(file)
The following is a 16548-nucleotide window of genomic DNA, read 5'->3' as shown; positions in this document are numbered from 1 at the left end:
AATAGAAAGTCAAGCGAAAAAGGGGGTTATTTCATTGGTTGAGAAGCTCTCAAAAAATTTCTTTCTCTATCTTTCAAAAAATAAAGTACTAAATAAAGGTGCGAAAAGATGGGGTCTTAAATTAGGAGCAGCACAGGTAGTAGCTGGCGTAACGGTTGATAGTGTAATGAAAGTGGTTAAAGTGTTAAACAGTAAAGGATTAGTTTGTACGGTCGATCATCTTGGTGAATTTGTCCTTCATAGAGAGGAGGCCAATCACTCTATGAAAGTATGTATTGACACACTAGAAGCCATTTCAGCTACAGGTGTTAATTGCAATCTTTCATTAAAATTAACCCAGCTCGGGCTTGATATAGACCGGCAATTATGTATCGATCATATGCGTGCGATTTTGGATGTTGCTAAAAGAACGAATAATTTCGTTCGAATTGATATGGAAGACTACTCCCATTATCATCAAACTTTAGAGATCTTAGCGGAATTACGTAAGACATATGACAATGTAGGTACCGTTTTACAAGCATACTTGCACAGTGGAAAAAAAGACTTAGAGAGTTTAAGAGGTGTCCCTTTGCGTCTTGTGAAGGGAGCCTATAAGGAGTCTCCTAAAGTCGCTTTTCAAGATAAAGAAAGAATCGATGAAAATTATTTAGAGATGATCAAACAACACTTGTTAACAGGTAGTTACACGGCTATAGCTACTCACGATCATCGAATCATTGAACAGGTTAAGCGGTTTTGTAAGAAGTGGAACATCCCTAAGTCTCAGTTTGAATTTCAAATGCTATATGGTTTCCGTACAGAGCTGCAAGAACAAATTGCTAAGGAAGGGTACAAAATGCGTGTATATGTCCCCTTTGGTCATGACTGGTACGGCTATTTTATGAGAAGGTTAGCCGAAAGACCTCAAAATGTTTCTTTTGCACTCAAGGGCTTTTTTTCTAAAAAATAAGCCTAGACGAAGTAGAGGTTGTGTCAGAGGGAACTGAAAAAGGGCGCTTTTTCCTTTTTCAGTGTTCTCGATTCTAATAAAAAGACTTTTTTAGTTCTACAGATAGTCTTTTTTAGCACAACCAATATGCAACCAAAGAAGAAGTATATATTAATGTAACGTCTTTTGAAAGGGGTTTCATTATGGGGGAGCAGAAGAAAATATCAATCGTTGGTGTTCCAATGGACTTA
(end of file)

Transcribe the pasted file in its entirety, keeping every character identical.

The following is a 16548-nucleotide window of genomic DNA, read 5'->3' as shown; positions in this document are numbered from 1 at the left end:
AATAGAAAGTCAAGCGAAAAAGGGGGTTATTTCATTGGTTGAGAAGCTCTCAAAAAATTTCTTTCTCTATCTTTCAAAAAATAAAGTACTAAATAAAGGTGCGAAAAGATGGGGTCTTAAATTAGGAGCAGCACAGGTAGTAGCTGGCGTAACGGTTGATAGTGTAATGAAAGTGGTTAAAGTGTTAAACAGTAAAGGATTAGTTTGTACGGTCGATCATCTTGGTGAATTTGTCCTTCATAGAGAGGAGGCCAATCACTCTATGAAAGTATGTATTGACACACTAGAAGCCATTTCAGCTACAGGTGTTAATTGCAATCTTTCATTAAAATTAACCCAGCTCGGGCTTGATATAGACCGGCAATTATGTATCGATCATATGCGTGCGATTTTGGATGTTGCTAAAAGAACGAATAATTTCGTTCGAATTGATATGGAAGACTACTCCCATTATCATCAAACTTTAGAGATCTTAGCGGAATTACGTAAGACATATGACAATGTAGGTACCGTTTTACAAGCATACTTGCACAGTGGAAAAAAAGACTTAGAGAGTTTAAGAGGTGTCCCTTTGCGTCTTGTGAAGGGAGCCTATAAGGAGTCTCCTAAAGTCGCTTTTCAAGATAAAGAAAGAATCGATGAAAATTATTTAGAGATGATCAAACAACACTTGTTAACAGGTAGTTACACGGCTATAGCTACTCACGATCATCGAATCATTGAACAGGTTAAGCGGTTTTGTAAGAAGTGGAACATCCCTAAGTCTCAGTTTGAATTTCAAATGCTATATGGTTTCCGTACAGAGCTGCAAGAACAAATTGCTAAGGAAGGGTACAAAATGCGTGTATATGTCCCCTTTGGTCATGACTGGTACGGCTATTTTATGAGAAGGTTAGCCGAAAGACCTCAAAATGTTTCTTTTGCACTCAAGGGCTTTTTTTCTAAAAAATAAGCCTAGACGAAGTAGAGGTTGTGTCAGAGGGAACTGAAAAAGGGCGCTTTTTCCTTTTTCAGTGTTCTCGATTCTAATAAAAAGACTTTTTTAGTTCTACAGATAGTCTTTTTTAGCACAACCAATATGCAACCAAAGAAGAAGTATATATTAATGTAACGTCTTTTGAAAGGGGTTTCATTATGGGGGAGCAGAAGAAAATATCAATCGTTGGTGTTCCAATGGACTTA